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    Hair loss facts and myths

    On this page
    1. Does ageing cause hair loss?
    2. Is hair loss genetic?
    3. Is treating hair loss important?
    4. Losing hair from stress
    5. Do bald men have more testosterone?
    6. Can over washing hair cause hair loss?
    7. Can wearing a hat cause hair loss?
    8. Do certain hairstyles cause hair loss?
    9. Does masturbation cause hair loss?
    10. Can the contraceptive pill cause hair loss?
    11. Creatine hair loss myth
    12. Smoking hair loss myth
    13. Does hair loss medication work?
    14. How to know if hair loss is permanent

    Reviewed by Dr Bhavini Shah

    We’ve all heard the old wives' tales about hair loss. From hats causing hair loss to whether the condition is all down to your genetics. But how do you know which is fact and which is fiction? In this article we talk you through what actually causes hair loss and how you can look after your hair.  

    Hair Loss Facts and Myths

    Does ageing cause hair loss?

    Ageing can contribute to hair loss, however it’s not the only cause. Hair loss is complex, influenced by factors such as lifestyle and genetics. Your levels of stress, any medications you take, or improper hair care can also cause hair loss. Young people can experience hair loss including those under 30.

    The most common type of hair loss associated with ageing is known as androgenetic alopecia, or male and female pattern baldness. If you’re experiencing significant hair loss you should speak to your GP.

    Is hair loss genetic?

    The genes you inherited from your family have a role to play in your risk of losing your hair. Look to your grandparents or parents to see how likely it is you’ll lose your hair. If there is a family history of androgenetic alopecia, the likelihood of you experiencing hair loss increases.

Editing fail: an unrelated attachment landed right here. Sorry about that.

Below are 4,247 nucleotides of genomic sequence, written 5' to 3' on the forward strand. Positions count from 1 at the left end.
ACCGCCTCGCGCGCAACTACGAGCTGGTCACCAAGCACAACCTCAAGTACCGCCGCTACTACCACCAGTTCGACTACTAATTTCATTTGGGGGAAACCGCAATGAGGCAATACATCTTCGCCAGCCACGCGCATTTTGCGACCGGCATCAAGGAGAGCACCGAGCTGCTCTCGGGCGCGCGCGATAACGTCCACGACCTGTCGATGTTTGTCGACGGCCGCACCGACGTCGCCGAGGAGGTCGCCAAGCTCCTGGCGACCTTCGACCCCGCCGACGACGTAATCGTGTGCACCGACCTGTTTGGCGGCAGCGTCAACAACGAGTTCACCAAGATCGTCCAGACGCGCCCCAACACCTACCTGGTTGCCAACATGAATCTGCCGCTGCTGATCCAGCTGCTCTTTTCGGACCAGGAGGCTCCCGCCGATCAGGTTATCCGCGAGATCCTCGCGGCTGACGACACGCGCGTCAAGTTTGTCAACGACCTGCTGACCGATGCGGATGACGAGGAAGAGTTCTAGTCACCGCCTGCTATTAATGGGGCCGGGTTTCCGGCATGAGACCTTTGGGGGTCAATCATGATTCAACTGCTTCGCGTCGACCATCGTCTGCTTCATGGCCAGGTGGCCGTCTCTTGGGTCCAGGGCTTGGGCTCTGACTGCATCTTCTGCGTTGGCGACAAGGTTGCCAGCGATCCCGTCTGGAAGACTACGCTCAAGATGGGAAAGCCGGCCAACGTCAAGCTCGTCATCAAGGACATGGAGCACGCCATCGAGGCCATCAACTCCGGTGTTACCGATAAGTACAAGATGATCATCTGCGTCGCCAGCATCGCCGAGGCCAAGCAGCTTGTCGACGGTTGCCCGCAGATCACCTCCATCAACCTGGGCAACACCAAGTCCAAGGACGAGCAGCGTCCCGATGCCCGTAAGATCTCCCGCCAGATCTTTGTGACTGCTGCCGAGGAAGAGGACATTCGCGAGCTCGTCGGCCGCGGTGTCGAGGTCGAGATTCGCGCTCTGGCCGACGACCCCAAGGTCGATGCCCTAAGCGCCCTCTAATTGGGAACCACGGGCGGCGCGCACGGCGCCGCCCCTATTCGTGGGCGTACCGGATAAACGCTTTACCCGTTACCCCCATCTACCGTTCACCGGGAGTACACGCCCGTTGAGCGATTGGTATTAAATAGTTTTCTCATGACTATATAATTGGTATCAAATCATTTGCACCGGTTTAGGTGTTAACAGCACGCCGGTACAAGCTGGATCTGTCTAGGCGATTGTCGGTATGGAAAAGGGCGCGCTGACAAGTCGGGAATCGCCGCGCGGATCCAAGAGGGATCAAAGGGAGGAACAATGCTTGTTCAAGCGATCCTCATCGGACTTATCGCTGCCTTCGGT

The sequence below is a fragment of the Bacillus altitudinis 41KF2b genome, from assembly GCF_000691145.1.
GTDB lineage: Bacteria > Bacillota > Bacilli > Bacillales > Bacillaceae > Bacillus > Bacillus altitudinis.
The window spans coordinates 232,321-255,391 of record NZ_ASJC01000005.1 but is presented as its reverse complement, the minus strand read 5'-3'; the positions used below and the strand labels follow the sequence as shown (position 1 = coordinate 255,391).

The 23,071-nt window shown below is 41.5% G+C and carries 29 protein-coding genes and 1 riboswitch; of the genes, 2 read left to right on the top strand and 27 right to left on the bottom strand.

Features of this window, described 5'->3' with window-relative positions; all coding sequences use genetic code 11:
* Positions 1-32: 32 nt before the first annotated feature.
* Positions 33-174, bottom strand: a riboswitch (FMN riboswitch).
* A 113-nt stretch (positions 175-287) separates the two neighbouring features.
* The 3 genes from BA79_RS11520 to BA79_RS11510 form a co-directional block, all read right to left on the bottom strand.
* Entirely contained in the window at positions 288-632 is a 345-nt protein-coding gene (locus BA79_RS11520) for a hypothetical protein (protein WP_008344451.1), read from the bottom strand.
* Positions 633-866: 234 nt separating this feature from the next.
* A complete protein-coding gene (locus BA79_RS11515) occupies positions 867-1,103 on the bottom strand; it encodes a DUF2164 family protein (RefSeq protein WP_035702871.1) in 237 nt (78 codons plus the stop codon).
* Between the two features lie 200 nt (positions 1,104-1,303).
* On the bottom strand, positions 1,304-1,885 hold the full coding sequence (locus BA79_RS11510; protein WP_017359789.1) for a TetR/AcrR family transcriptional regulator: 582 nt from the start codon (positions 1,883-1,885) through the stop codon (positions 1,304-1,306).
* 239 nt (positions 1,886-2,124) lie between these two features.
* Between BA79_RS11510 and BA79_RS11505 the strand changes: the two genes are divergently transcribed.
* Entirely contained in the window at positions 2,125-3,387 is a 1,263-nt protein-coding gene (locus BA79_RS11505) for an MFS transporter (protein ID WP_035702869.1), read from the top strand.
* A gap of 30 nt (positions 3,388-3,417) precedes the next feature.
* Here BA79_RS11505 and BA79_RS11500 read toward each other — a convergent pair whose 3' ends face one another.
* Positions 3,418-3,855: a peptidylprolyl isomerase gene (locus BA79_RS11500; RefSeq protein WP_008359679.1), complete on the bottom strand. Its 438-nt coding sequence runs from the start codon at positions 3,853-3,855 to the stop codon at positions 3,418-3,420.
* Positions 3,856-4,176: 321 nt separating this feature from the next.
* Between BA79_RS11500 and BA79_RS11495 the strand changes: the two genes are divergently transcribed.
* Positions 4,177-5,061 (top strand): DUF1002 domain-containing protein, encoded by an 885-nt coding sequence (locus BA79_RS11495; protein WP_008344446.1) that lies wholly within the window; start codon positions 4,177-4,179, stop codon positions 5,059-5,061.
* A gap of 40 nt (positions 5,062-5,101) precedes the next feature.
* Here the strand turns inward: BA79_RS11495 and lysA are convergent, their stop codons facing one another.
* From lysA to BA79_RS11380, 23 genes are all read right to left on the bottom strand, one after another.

However, hair loss isn’t always genetic. A type of hair loss known as telogen effluvium is caused by physical or emotional stress. Events like childbirth or surgery can cause increased hair shedding.

    Is treating hair loss important?

    You may not be too worried about losing your hair. Instead choosing to embrace the change rather than start treatment or ask for medical advice. However, hair loss can be caused by an illness, stress or nutritional deficiency amongst other things. If hair loss is a symptom of an underlying health condition, treating the root cause can be beneficial for your overall health. There are treatments available that can also help to prevent any further hair loss or slow it down.

    If you’re not sure what’s causing your hair loss, then speak to your GP. Getting help early on can help you to manage your hair loss.

    Losing hair from stress

    Stress affects our body in lots of different ways, and it can cause hair loss. Stress pushes a large number of hair follicles into the resting phase. This is where they stop growing. Stress related hair loss includes:

    • Telogen effluvium: Significant physical or emotional stress can cause temporary hair loss and increased hair shedding. This type of hair loss is usually reversible once the stress is reduced.
    • Trichotillomania: Extreme stress or anxiety can lead to compulsive behaviours such as hair pulling. This can result in noticeable hair loss.
    • Alopecia areata: Symptoms of alopecia such as patchy hair loss can be triggered by stress. It can affect the scalp, face and body.  

    If you think stress is causing your hair loss speak to your GP. You can also read more about the link between stress and hair loss

    Do bald men have more testosterone?

    It’s often thought that baldness is linked to virility in men and higher levels of male hormones. In our study, 33% of the people we asked believed that bald men have more testosterone (the male hormone). 

    However, it may be the case that men as they get older and develop male pattern baldness they have lower levels of testosterone. Hair loss, although a symptom of dropping testosterone levels, can also be caused by other things, mainly genetics. 

    Can over washing hair cause hair loss?

    While washing your hair you may find more falls out in the shower. Scrubbing your scalp can encourage hair that was going to fall out to fall out sooner. Instead, gently massage your scalp and lightly apply shampoo and conditioner.

    Brushing can also pull-out hair, a wide toothed comb can be a gentle option. If you don’t wash your hair very often you could also notice more hair falling out in the shower. Using heat on your hair or bleaching can also cause hair loss. 

    Can wearing a hat cause hair loss?